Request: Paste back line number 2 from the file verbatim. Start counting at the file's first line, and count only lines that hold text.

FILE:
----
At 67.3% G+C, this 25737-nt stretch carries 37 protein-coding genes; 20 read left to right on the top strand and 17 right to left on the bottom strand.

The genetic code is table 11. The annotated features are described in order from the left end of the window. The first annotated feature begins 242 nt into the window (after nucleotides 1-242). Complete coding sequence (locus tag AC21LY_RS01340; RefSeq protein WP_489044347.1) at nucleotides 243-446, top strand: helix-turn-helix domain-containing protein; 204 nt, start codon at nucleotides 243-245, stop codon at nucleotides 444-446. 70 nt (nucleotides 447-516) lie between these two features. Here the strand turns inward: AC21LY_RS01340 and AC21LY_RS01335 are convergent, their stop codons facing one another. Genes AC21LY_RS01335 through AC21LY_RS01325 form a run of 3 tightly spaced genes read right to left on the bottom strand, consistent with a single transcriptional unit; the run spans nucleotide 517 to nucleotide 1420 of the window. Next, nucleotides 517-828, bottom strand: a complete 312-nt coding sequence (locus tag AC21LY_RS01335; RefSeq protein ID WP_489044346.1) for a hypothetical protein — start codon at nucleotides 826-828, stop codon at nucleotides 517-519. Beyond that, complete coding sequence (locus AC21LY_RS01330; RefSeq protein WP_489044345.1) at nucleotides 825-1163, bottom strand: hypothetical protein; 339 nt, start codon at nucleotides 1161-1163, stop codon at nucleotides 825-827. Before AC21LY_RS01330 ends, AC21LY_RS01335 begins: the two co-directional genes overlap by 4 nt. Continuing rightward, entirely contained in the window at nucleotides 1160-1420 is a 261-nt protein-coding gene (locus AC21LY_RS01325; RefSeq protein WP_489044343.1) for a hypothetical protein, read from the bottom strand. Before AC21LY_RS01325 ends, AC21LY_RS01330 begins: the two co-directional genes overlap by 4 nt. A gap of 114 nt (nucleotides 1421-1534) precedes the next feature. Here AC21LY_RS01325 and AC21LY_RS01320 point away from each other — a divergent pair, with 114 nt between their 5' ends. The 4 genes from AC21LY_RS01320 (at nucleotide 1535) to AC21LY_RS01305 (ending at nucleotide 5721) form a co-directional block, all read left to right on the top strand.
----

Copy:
The genetic code is table 11. The annotated features are described in order from the left end of the window. The first annotated feature begins 242 nt into the window (after nucleotides 1-242). Complete coding sequence (locus tag AC21LY_RS01340; RefSeq protein WP_489044347.1) at nucleotides 243-446, top strand: helix-turn-helix domain-containing protein; 204 nt, start codon at nucleotides 243-245, stop codon at nucleotides 444-446. 70 nt (nucleotides 447-516) lie between these two features. Here the strand turns inward: AC21LY_RS01340 and AC21LY_RS01335 are convergent, their stop codons facing one another. Genes AC21LY_RS01335 through AC21LY_RS01325 form a run of 3 tightly spaced genes read right to left on the bottom strand, consistent with a single transcriptional unit; the run spans nucleotide 517 to nucleotide 1420 of the window. Next, nucleotides 517-828, bottom strand: a complete 312-nt coding sequence (locus tag AC21LY_RS01335; RefSeq protein ID WP_489044346.1) for a hypothetical protein — start codon at nucleotides 826-828, stop codon at nucleotides 517-519. Beyond that, complete coding sequence (locus AC21LY_RS01330; RefSeq protein WP_489044345.1) at nucleotides 825-1163, bottom strand: hypothetical protein; 339 nt, start codon at nucleotides 1161-1163, stop codon at nucleotides 825-827. Before AC21LY_RS01330 ends, AC21LY_RS01335 begins: the two co-directional genes overlap by 4 nt. Continuing rightward, entirely contained in the window at nucleotides 1160-1420 is a 261-nt protein-coding gene (locus AC21LY_RS01325; RefSeq protein WP_489044343.1) for a hypothetical protein, read from the bottom strand. Before AC21LY_RS01325 ends, AC21LY_RS01330 begins: the two co-directional genes overlap by 4 nt. A gap of 114 nt (nucleotides 1421-1534) precedes the next feature. Here AC21LY_RS01325 and AC21LY_RS01320 point away from each other — a divergent pair, with 114 nt between their 5' ends. The 4 genes from AC21LY_RS01320 (at nucleotide 1535) to AC21LY_RS01305 (ending at nucleotide 5721) form a co-directional block, all read left to right on the top strand.